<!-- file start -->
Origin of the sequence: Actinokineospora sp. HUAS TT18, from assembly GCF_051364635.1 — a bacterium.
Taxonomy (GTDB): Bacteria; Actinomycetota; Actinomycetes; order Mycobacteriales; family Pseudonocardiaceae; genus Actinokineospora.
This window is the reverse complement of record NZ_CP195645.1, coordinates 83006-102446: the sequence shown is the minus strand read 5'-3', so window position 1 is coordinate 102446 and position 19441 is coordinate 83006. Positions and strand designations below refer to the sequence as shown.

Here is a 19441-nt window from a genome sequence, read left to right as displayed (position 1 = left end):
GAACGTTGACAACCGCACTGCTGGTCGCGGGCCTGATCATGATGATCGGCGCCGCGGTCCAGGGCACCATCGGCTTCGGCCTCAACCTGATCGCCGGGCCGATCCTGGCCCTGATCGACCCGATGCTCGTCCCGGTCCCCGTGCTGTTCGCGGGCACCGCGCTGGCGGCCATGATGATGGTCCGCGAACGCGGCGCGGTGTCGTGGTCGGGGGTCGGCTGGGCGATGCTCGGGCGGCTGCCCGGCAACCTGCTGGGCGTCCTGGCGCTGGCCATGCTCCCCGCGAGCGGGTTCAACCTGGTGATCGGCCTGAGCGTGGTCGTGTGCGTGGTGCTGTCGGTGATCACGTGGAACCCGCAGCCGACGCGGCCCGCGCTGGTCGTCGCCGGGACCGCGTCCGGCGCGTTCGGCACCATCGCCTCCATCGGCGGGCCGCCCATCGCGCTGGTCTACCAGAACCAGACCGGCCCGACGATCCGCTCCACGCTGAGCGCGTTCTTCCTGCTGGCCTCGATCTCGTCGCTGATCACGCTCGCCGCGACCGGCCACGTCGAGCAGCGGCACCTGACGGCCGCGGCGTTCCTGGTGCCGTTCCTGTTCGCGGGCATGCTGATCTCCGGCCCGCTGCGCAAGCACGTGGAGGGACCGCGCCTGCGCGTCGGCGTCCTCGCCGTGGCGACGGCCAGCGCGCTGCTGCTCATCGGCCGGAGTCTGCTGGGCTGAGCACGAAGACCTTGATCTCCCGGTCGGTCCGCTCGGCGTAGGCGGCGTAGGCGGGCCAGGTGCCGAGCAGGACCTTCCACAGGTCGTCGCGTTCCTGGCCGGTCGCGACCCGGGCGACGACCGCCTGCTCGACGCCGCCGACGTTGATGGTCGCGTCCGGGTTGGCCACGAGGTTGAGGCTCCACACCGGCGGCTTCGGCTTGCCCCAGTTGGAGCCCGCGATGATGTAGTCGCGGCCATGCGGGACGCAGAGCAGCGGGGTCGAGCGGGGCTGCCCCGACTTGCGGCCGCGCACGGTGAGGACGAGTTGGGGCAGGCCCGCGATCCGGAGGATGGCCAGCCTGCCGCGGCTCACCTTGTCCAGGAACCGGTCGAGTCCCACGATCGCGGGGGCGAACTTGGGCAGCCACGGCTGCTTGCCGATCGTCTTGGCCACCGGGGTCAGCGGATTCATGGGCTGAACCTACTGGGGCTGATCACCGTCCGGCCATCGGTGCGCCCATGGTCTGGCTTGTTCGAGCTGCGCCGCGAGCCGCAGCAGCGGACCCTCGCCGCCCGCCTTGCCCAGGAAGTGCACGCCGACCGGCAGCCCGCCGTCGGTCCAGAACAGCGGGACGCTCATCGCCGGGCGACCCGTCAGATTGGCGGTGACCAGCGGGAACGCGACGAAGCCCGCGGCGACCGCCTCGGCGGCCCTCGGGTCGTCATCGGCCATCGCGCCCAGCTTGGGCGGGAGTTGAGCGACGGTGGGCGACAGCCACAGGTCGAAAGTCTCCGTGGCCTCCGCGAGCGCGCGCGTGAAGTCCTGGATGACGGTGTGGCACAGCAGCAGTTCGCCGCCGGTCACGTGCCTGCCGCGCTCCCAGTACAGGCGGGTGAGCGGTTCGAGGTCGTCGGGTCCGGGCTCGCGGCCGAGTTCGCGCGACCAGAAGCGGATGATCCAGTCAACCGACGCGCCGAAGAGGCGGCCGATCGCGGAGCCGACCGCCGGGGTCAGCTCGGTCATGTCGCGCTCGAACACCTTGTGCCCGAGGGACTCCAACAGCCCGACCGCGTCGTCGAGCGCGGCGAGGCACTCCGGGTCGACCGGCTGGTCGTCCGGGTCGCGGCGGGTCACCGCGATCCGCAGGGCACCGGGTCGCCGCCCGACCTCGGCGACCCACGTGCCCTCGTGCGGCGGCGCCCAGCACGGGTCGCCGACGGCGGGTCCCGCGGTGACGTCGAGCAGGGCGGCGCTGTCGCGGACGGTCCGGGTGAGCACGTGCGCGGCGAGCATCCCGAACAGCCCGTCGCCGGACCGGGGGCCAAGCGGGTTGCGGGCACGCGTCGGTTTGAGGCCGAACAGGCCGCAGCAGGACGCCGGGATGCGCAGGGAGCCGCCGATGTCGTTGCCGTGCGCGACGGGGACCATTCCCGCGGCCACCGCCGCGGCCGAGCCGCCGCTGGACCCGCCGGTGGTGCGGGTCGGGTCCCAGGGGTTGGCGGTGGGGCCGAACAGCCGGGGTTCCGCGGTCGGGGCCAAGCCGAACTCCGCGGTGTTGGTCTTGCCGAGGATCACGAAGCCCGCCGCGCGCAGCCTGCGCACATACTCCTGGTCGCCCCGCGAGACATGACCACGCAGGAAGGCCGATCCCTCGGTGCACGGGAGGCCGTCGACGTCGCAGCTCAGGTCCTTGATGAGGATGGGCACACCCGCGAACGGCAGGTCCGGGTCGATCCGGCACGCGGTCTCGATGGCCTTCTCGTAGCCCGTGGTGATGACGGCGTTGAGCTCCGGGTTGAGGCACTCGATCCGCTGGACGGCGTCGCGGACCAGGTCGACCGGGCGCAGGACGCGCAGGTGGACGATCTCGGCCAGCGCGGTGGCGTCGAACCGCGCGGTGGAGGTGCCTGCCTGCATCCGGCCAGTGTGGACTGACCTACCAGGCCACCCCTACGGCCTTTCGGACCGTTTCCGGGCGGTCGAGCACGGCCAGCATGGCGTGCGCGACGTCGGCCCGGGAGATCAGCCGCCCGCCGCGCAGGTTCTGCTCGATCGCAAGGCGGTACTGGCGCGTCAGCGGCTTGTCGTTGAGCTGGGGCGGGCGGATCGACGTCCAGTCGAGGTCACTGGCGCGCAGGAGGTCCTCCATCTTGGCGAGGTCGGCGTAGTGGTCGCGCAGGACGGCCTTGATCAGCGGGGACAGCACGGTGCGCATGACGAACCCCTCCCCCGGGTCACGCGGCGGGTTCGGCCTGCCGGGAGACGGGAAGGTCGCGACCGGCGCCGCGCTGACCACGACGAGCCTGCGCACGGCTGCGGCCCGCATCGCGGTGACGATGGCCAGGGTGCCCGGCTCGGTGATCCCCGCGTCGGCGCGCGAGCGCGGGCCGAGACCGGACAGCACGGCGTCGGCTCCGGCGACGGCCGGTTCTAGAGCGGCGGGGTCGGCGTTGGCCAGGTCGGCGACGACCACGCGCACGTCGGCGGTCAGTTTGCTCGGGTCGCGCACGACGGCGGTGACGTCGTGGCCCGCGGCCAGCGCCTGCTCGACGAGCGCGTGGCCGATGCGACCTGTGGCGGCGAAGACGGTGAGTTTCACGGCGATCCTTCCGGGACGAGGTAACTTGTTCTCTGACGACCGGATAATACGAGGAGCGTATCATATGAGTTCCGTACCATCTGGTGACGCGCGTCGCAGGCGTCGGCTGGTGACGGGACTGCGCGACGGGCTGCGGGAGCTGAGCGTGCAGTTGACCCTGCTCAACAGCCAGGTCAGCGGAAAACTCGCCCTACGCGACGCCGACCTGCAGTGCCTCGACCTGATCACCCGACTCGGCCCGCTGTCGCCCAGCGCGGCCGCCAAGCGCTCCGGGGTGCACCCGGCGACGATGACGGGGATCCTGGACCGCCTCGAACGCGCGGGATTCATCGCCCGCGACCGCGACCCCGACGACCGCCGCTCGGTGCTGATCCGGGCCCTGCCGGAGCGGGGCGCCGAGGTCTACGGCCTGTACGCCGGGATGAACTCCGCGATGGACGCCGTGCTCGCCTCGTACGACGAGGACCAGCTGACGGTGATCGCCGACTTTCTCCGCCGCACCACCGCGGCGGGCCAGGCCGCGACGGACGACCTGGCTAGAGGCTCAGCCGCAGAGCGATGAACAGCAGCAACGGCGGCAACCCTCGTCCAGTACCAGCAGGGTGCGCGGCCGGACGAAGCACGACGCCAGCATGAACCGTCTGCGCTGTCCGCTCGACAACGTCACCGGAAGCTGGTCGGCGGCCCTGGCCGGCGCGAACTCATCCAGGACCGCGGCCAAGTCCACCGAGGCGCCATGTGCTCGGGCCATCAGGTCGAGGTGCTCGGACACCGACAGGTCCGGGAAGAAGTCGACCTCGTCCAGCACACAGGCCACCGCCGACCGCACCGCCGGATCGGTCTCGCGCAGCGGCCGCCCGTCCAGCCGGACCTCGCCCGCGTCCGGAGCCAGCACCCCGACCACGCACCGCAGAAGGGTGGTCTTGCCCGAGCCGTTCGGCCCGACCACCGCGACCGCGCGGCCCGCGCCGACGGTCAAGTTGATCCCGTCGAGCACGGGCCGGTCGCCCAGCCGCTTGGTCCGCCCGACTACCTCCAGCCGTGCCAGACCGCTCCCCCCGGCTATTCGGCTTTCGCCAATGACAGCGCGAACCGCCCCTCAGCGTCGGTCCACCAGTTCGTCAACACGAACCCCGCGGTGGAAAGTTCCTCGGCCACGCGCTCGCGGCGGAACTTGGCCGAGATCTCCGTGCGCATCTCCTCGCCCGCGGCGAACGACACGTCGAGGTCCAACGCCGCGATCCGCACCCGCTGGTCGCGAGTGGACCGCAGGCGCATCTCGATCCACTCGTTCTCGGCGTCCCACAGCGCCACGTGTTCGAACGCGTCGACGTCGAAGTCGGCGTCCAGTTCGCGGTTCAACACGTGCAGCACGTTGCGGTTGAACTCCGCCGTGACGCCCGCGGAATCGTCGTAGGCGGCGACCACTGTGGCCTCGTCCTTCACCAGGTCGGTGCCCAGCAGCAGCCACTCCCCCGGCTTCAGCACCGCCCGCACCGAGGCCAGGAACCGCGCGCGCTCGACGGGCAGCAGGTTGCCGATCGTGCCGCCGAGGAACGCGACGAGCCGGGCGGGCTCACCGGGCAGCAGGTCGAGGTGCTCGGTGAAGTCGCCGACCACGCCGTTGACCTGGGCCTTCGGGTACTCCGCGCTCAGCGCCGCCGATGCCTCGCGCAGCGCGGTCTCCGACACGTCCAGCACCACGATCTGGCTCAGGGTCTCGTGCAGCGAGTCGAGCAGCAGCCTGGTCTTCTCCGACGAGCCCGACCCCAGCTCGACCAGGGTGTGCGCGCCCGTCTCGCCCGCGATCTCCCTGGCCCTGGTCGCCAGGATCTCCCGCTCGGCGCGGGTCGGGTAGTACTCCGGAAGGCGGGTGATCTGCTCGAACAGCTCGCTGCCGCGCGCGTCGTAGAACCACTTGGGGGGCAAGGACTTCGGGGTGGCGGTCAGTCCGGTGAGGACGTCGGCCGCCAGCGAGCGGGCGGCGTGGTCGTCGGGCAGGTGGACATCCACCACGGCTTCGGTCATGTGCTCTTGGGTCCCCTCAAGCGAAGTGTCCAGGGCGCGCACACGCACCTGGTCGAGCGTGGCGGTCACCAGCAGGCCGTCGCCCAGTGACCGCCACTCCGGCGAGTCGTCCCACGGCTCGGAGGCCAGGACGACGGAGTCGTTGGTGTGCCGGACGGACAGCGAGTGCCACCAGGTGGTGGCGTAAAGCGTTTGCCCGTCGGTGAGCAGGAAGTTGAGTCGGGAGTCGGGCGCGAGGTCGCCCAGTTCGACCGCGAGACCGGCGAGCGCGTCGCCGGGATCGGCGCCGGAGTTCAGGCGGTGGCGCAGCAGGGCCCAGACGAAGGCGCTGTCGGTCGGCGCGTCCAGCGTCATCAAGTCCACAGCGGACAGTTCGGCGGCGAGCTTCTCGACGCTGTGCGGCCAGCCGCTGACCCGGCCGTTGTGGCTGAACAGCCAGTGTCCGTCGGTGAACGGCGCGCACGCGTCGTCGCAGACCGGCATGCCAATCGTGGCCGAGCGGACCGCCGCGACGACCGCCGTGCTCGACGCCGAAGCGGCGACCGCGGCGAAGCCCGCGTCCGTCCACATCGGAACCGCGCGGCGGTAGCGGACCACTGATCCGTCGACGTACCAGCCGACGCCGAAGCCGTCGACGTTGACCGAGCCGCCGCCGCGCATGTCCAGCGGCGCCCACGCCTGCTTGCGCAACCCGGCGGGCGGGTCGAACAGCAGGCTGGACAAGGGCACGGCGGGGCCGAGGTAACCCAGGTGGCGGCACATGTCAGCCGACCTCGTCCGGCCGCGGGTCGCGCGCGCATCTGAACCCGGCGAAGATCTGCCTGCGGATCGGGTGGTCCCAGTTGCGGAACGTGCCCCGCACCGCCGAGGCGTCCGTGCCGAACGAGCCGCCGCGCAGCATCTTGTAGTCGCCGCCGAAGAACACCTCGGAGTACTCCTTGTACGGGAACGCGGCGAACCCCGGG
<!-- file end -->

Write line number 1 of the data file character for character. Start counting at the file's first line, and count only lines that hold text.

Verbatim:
Origin of the sequence: Actinokineospora sp. HUAS TT18, from assembly GCF_051364635.1 — a bacterium.